During the open discussion, Rosetta Wilson emphasized that the mobilization property tax is a vital part and significant competence of local government revenue, contributing to financial autonomy. In commenting on Evan’s presentation, Rosetta highlighted that the point-based method, which combines property size, location, and easily observable characteristics, has its disadvantages. Challenges include funding timeline constraints, administrative concerns, and potential compromises. A more traditional approach is suggested, considering the complexities and resistance associated with these approaches. Commenting on Colette’s presentation, Rosetta also raises questions regarding the opportunities for changing the property registration approach and its legal, institutional and political implications.

Robert Mugangaizi discusses three key points related to the three main presentations: resistance to  registering properties while viewing this as a means to build, in the long run, a national cadaster,, which is a strong mindset among public officials; the apathy among taxpayers in supporting reform, drawing a parallel between Freetown, Sierra Leone, Senegal and Kampala, Uganda; and the fact that technology advancements have been embraced by many local governments worldwide, especially in low-developed countries. Robert also underlined that despite these technological advancements simplifying property identification, assessment, valuation, and delay, there are still unresolved challenges. In conclusion, Mugangaizi emphasizes the need for forward-looking solutions to address challenges in property tax reform programs, aiming to improve efficiency and understanding of underlying causes of citizens’ apathy.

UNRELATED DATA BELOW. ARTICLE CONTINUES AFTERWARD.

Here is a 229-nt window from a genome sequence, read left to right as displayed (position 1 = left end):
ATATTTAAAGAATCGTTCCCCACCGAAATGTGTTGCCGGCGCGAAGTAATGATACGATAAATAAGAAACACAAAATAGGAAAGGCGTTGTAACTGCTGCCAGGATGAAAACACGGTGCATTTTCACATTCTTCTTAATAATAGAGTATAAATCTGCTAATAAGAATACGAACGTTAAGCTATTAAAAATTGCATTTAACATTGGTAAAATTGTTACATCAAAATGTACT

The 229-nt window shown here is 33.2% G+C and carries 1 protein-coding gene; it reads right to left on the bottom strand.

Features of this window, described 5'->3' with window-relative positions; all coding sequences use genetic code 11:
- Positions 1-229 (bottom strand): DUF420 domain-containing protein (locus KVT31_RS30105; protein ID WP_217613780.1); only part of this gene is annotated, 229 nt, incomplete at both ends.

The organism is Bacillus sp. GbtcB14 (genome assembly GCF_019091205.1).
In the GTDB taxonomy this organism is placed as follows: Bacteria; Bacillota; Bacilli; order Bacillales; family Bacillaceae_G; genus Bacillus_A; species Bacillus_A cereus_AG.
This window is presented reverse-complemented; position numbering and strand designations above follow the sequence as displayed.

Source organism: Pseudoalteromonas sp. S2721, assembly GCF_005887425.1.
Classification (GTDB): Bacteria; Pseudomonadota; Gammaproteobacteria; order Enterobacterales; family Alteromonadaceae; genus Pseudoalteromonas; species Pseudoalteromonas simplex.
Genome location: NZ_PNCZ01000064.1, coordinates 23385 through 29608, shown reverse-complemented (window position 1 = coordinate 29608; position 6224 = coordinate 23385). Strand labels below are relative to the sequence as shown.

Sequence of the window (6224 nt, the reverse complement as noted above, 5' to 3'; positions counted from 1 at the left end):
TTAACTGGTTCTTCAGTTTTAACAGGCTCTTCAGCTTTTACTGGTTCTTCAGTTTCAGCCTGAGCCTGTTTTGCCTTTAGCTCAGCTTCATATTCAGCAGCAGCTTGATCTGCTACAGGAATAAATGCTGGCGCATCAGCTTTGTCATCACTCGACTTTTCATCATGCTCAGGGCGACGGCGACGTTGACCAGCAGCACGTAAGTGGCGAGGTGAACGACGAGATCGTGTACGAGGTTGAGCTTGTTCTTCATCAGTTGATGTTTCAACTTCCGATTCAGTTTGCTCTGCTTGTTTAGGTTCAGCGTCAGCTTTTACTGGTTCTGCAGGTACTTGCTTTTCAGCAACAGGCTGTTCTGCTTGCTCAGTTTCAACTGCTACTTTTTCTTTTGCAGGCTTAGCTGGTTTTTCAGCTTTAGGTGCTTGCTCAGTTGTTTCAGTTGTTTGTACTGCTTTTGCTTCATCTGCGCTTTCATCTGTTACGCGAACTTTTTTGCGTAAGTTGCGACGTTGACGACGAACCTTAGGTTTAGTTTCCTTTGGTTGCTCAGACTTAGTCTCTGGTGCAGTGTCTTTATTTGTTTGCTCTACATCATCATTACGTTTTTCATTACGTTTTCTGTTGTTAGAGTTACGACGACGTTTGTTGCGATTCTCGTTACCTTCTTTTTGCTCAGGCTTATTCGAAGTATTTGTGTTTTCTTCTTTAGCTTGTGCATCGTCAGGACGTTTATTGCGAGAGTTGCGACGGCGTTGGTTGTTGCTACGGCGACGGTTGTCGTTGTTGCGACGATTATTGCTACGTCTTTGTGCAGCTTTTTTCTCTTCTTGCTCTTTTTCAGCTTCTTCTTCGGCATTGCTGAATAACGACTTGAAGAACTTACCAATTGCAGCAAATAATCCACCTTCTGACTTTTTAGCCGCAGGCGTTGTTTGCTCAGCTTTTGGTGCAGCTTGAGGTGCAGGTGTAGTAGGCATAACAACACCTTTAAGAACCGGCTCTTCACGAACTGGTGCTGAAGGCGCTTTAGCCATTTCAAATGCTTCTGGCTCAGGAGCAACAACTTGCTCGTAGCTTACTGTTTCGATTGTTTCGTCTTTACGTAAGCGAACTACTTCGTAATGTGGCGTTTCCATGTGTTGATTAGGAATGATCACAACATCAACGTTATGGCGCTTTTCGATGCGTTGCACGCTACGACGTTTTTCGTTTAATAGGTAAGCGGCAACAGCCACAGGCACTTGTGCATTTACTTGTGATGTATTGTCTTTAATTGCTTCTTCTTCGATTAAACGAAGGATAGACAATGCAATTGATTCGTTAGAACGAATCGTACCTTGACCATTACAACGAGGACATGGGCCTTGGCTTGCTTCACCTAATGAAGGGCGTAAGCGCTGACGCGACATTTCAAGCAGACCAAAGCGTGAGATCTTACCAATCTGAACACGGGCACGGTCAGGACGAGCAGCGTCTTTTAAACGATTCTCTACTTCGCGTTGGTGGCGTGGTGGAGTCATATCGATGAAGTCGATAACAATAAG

All the discussions were followed by Q&A sessions. Dr Titilola Akindeinde concluded the meeting with scheduling the next quarterly meeting. 

video of the meeting will be available on YouTube at a later date.

The next Subnational Finance Working Group open meeting scheduled on June 5th, 2024. Reminder: You can join any LPSA Expert Working Group free of cost and receive reminders and updates by opting-in to one or more working groups as part of your LPSA Membership registration

No.Agenda ItemContributorSlides
1.Welcome & IntroductionDr Titilola Akindeinde

Executive Director, Local Government Revenue Initiative (LoGRI) & Co-Chair LPSA Thematic Working Group on Subnational Finance
2.Designing “Good Enough” approaches to property tax reformDr Wilson Prichard

Chair, Local Government Revenue Initiative (LoGRI) & Associate Professor Munk School of Global Affairs and Public Policy, University of Toronto
3.Presentation 1: Valuation Reform in FreetownEvan Trowbridge

Technical Lead, Local Government Revenue Initiative (LoGRI)
4.Presentation 2: ‘Titling-Led’ vs ‘Property-tax led’ approach to property registrationDr Colette Nyirakamana

Research Lead, Local Government Revenue Initiative (LoGRI) & Senior Research Associate, University of Toronto
5.DiscussionRosetta Wilson

Program Lead, FCDO-funded Reform of the Property Tax System in Freetown and Kenema, Sierra Leone & Former Revenue Lead, Mayor’s Delivery Unit, Freetown City Council

Robert Raikes Mugangaizi

Revenue Enhancement Program Coordinator, Kampala Capital City Authority (KCCA)
6.Q&ADr Titilola AkindeindeN/A
7.Closing RemarksDr Titilola AkindeindeN/A